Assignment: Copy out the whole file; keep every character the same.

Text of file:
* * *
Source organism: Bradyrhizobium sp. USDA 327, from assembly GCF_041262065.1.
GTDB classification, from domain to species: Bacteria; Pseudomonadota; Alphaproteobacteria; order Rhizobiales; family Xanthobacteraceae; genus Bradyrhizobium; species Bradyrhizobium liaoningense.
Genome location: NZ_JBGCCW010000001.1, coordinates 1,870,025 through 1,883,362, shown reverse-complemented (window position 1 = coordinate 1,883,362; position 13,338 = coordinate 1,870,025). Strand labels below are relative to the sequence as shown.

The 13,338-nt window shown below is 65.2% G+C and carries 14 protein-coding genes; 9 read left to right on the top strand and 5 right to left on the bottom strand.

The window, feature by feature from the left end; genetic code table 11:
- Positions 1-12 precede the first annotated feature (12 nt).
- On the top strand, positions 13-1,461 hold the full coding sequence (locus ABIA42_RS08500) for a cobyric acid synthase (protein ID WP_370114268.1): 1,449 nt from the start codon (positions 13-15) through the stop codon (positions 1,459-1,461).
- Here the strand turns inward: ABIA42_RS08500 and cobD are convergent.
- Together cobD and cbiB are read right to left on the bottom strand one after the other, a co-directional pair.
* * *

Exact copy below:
Source organism: Bradyrhizobium sp. USDA 327, from assembly GCF_041262065.1.
GTDB classification, from domain to species: Bacteria; Pseudomonadota; Alphaproteobacteria; order Rhizobiales; family Xanthobacteraceae; genus Bradyrhizobium; species Bradyrhizobium liaoningense.
Genome location: NZ_JBGCCW010000001.1, coordinates 1,870,025 through 1,883,362, shown reverse-complemented (window position 1 = coordinate 1,883,362; position 13,338 = coordinate 1,870,025). Strand labels below are relative to the sequence as shown.

The 13,338-nt window shown below is 65.2% G+C and carries 14 protein-coding genes; 9 read left to right on the top strand and 5 right to left on the bottom strand.

The window, feature by feature from the left end; genetic code table 11:
- Positions 1-12 precede the first annotated feature (12 nt).
- On the top strand, positions 13-1,461 hold the full coding sequence (locus ABIA42_RS08500) for a cobyric acid synthase (protein ID WP_370114268.1): 1,449 nt from the start codon (positions 13-15) through the stop codon (positions 1,459-1,461).
- Here the strand turns inward: ABIA42_RS08500 and cobD are convergent.
- Together cobD and cbiB are read right to left on the bottom strand one after the other, a co-directional pair.